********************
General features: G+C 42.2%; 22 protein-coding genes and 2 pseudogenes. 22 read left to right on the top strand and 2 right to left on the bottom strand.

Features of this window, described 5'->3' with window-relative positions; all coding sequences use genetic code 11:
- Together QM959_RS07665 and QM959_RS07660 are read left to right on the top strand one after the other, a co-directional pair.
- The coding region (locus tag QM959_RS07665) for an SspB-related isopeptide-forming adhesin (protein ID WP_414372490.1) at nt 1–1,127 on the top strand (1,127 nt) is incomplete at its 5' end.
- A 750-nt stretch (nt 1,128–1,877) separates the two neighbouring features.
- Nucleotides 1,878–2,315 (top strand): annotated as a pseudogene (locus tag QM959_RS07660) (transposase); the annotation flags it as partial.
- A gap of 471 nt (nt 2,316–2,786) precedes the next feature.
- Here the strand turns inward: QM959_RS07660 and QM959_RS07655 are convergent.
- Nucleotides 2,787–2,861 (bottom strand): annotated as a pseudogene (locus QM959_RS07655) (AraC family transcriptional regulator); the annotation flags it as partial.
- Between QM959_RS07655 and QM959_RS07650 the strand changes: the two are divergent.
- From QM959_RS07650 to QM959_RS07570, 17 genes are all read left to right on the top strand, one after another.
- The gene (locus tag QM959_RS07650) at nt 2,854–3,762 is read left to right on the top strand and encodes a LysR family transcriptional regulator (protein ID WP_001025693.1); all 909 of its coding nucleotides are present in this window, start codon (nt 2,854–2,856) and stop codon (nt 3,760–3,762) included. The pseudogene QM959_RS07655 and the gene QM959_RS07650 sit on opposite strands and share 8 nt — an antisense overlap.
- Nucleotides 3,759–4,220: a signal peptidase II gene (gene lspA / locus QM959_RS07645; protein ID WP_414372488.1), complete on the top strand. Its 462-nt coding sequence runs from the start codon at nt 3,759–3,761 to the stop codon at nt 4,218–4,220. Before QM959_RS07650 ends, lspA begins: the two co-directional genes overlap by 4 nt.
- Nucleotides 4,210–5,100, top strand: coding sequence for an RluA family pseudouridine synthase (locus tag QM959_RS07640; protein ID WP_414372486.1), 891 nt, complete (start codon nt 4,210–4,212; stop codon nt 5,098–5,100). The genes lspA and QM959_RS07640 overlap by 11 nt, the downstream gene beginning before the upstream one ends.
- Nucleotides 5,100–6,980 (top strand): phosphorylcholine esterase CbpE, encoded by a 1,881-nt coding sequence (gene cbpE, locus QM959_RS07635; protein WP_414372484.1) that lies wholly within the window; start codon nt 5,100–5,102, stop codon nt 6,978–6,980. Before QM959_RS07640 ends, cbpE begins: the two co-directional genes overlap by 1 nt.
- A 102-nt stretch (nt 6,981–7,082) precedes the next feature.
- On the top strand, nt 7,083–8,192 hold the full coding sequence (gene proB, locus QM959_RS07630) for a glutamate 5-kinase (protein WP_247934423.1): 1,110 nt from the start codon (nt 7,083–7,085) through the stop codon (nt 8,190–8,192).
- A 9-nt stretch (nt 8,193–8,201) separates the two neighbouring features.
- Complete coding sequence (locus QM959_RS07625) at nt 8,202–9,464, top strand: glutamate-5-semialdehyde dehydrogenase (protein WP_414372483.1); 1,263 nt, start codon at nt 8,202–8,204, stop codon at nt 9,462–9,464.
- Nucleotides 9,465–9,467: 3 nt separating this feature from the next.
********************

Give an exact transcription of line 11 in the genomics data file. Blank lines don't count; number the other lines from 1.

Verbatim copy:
- From QM959_RS07650 to QM959_RS07570, 17 genes are all read left to right on the top strand, one after another.